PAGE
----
The United States is not the only country going through a trying campaign and voting season. The long-awaited Brexit vote came to pass on June 23rd. In a close call, the UK voted to leave the European Union (48.1% to 51.9%). In the months—and likely years—to come the complications of separation from international rulings and decisions will occupy the minds of not only EU and British politicians, but also climate change advocates and analysts. And here at home, they serve as a stark reminder that every vote matters, every voter matters, and those that do not vote do not count.
Britain’s jarring separation from the EU throws the hard earned Paris Agreement into murky waters. Britain is the second largest greenhouse gas emitter in the EU. Collectively, the 28 EU nations committed to reducing their greenhouse gas (GHG) emissions by 40% compared to 1990 levels by 2030 – an ambitious reduction spearheaded by the EU.
Within the EU emissions reduction pledge, many details have yet to be hammered out. The “burden sharing” attitude of the EU lends itself to be modified as neither the UK or the EU has ratified the agreement. What sort of modifications would need to be made though is still unclear, further delaying EU ratification.
The UK, in kind, would likely put forward its own separate pledge of GHG emission reduction. It is currently on track to cut its emissions 57% by 2030 under a 2008 domestic law, but its current climate policy is mixed with domestic and international laws. UK authorities also expressed concern over the parties that would be deciding these new laws. Green Party MP, Caroline Lucas, points out that the current set of Ministers and the government have made attempts to water down environmental protection laws and have reduced support for clean energy and renewable technology. Brexit sends a message that collaboration takes the backseat to self-interest when it comes to tackling global climate change. Hundreds of UK citizens now say that had they known it would pass they would have voted the other way. Were they unaware of the full consequences of their vote? Were they unaware that their votes counted in the first place?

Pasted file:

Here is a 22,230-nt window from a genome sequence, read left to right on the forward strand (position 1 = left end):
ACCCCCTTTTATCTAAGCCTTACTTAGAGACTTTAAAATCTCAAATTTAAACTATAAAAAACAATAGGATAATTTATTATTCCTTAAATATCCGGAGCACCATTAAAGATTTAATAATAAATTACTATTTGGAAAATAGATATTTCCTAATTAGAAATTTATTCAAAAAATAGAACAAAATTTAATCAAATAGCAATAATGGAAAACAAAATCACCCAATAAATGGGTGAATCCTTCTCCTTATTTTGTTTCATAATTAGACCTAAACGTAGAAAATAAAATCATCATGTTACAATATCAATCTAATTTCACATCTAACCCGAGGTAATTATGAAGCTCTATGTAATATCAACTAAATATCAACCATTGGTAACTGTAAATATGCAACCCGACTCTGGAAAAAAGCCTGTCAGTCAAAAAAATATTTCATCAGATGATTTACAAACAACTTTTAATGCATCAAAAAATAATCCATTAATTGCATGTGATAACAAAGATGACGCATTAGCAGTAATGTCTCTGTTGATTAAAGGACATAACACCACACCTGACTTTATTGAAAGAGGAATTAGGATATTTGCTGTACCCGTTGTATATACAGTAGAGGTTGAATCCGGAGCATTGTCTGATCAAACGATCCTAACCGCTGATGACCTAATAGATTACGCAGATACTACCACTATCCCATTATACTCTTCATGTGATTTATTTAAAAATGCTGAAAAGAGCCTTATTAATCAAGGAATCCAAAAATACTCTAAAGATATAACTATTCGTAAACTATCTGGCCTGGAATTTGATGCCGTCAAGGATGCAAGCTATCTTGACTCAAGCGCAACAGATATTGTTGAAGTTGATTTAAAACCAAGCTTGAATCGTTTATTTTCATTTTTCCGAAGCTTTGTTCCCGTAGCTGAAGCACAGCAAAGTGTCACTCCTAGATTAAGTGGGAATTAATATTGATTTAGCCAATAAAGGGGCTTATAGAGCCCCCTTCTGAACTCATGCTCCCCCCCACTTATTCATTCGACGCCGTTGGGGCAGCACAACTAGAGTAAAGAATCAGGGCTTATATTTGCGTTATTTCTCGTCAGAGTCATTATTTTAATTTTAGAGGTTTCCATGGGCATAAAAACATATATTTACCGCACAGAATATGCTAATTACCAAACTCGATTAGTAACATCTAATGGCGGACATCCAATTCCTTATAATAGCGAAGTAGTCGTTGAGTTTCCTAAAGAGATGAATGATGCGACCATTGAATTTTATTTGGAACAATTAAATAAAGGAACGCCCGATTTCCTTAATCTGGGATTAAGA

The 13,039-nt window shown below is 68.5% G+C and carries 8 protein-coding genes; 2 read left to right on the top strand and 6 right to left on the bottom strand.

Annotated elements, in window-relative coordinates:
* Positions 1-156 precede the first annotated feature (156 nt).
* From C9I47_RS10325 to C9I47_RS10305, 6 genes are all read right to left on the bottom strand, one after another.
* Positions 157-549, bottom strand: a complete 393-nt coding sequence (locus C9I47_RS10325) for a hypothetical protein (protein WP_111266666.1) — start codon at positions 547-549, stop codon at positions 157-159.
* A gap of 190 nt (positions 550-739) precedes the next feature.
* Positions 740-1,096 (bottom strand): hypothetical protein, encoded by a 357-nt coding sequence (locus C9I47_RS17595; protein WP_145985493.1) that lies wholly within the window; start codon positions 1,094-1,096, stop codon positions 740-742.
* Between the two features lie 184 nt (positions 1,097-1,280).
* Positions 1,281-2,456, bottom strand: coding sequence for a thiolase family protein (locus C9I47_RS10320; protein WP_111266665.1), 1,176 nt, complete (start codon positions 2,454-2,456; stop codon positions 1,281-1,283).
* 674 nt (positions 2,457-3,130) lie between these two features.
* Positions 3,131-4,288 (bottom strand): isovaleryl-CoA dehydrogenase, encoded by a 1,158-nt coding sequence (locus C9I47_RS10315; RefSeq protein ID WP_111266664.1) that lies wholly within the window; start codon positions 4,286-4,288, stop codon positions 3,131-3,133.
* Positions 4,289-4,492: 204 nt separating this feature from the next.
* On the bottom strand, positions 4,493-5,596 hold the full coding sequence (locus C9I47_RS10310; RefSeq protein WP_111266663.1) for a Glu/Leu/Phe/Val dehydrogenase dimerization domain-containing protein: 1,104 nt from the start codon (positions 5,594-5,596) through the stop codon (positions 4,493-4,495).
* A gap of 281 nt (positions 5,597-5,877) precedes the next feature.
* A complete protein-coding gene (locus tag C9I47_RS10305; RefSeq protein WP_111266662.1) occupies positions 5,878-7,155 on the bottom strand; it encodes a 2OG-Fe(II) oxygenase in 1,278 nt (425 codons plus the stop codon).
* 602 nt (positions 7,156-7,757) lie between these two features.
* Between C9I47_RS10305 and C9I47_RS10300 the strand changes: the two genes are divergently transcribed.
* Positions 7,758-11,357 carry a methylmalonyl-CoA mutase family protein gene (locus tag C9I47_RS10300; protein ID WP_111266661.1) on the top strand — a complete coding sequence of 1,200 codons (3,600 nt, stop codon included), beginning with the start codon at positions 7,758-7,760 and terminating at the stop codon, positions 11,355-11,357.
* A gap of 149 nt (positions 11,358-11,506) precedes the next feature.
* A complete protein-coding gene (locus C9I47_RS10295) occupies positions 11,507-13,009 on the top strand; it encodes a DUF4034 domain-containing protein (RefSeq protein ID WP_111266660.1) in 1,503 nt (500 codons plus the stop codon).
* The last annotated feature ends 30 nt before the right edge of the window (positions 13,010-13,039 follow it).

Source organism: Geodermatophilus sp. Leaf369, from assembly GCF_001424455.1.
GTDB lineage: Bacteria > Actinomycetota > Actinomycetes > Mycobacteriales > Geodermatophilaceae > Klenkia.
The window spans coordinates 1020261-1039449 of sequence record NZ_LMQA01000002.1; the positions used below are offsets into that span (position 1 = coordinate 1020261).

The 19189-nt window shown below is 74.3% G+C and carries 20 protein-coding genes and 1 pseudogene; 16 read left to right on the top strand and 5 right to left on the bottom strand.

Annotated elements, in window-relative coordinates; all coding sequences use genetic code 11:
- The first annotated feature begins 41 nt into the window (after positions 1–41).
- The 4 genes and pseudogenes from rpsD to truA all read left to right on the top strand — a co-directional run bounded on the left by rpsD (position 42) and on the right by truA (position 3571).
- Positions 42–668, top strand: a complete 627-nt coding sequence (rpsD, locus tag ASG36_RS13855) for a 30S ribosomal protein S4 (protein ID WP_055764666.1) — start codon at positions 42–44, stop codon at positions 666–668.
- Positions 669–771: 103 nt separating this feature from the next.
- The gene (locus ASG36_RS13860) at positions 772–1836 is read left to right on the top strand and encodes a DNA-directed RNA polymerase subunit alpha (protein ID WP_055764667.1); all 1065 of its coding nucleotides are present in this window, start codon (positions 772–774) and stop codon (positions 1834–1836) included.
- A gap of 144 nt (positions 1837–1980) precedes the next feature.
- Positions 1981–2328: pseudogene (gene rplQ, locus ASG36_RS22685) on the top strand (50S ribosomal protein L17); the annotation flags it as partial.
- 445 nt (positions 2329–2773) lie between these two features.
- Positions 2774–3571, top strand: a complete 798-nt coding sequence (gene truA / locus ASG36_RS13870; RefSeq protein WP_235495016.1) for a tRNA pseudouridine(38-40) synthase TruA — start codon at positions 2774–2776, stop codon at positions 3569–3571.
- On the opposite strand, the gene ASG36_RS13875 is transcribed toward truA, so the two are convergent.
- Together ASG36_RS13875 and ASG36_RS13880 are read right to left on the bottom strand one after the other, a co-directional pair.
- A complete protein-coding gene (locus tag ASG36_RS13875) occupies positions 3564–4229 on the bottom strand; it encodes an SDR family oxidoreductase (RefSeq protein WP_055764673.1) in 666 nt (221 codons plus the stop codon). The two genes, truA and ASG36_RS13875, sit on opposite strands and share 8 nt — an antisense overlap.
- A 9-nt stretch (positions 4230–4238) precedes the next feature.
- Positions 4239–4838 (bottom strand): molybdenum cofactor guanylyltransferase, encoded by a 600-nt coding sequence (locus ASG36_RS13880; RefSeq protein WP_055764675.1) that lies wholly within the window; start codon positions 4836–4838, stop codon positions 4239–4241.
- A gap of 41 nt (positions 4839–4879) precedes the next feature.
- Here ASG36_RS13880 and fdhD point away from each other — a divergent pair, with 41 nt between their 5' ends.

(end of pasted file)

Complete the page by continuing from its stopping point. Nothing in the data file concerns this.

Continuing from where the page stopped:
The most important take away lesson for those of us who deeply care about climate change on this side of the pond is not to take democracy and voting for granted. We need to get out and vote every chance we get and to vote for candidates who make solving climate change a top priority. We climate and environmental voters have to define our issues, pick our candidates, support them vocally and publicly, and vote for them on election day. No, democracy is not a spectator’s sport. And you can’t vote if you aren’t registered. Get registered today!